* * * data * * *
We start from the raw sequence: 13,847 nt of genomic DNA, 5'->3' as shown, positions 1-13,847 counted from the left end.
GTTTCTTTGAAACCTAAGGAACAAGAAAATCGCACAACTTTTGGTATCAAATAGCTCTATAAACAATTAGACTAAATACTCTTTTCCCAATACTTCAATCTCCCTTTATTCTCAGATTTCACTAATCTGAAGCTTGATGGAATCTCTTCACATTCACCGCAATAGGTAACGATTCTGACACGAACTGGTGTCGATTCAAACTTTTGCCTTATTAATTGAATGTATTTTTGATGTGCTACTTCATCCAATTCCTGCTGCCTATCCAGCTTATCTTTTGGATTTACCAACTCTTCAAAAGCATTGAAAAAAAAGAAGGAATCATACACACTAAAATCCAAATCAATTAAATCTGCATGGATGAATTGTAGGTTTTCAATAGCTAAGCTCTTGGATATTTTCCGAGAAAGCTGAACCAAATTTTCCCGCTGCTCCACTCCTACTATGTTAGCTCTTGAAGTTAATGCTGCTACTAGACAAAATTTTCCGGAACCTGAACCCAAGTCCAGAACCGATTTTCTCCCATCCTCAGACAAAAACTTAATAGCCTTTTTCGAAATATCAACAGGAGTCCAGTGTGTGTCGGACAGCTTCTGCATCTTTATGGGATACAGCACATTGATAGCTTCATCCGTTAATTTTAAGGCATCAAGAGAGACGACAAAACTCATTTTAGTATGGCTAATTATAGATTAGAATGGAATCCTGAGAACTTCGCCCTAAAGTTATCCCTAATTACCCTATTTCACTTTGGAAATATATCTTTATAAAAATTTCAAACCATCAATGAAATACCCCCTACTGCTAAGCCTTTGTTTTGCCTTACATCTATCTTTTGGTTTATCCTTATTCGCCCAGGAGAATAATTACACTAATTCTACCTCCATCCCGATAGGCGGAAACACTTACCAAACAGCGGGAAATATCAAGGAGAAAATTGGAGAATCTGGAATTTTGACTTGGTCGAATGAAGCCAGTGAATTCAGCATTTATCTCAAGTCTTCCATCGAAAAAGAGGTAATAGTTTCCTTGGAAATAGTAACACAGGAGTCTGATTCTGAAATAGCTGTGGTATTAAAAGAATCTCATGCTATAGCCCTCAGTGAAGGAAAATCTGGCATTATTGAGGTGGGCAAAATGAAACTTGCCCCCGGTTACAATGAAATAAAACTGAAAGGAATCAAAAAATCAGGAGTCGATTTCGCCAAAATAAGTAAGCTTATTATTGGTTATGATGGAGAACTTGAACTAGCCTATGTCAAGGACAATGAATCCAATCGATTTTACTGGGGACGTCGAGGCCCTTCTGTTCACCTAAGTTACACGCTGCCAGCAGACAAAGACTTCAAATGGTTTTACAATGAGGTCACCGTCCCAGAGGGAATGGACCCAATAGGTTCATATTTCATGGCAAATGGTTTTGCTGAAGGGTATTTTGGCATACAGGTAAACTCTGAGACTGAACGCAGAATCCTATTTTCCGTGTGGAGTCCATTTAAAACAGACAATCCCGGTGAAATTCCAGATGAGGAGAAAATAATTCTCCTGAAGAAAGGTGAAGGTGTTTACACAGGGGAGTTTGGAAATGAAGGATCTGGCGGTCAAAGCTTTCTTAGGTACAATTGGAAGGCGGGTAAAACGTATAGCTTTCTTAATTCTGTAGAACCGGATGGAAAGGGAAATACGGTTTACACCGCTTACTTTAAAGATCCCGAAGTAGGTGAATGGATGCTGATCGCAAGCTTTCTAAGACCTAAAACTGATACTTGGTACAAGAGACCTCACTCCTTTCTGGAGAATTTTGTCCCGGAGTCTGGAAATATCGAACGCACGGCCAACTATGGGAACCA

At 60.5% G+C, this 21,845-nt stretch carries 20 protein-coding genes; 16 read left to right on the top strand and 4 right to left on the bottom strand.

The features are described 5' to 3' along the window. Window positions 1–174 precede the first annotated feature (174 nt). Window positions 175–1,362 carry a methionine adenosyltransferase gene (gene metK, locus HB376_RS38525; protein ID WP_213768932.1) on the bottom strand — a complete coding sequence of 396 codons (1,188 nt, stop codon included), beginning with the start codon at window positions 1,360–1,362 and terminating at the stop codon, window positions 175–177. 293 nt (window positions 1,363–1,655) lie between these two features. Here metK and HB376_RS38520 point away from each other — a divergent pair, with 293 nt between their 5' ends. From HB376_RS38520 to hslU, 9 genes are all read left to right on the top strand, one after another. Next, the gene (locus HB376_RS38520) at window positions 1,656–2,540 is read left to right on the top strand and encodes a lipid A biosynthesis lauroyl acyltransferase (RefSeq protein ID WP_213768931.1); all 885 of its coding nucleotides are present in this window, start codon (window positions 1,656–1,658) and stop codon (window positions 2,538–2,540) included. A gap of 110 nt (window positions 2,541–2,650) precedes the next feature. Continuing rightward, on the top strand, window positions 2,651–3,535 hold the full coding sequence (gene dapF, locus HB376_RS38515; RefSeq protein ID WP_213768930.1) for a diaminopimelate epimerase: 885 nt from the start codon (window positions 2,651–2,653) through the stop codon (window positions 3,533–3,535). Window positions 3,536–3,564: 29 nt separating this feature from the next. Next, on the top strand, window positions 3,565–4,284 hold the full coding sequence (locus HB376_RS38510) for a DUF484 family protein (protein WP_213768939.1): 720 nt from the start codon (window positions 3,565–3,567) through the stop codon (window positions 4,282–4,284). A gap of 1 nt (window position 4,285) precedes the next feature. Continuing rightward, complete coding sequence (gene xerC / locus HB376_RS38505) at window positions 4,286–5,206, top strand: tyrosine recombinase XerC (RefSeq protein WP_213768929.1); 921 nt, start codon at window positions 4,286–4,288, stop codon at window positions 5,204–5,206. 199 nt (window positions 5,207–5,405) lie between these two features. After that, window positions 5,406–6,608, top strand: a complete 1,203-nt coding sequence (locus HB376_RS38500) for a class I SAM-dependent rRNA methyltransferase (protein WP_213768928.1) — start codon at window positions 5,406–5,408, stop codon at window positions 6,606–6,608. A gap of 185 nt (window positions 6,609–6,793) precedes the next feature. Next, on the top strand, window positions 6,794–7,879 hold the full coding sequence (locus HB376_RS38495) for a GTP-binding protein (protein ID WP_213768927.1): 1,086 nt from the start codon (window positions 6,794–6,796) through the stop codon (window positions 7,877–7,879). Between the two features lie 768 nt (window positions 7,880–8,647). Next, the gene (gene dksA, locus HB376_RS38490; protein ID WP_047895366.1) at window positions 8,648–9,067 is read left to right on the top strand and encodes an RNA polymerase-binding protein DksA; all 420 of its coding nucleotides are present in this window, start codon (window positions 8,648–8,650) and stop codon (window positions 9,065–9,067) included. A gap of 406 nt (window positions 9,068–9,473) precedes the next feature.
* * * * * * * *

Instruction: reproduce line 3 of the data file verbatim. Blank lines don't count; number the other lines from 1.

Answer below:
At 60.5% G+C, this 21,845-nt stretch carries 20 protein-coding genes; 16 read left to right on the top strand and 4 right to left on the bottom strand.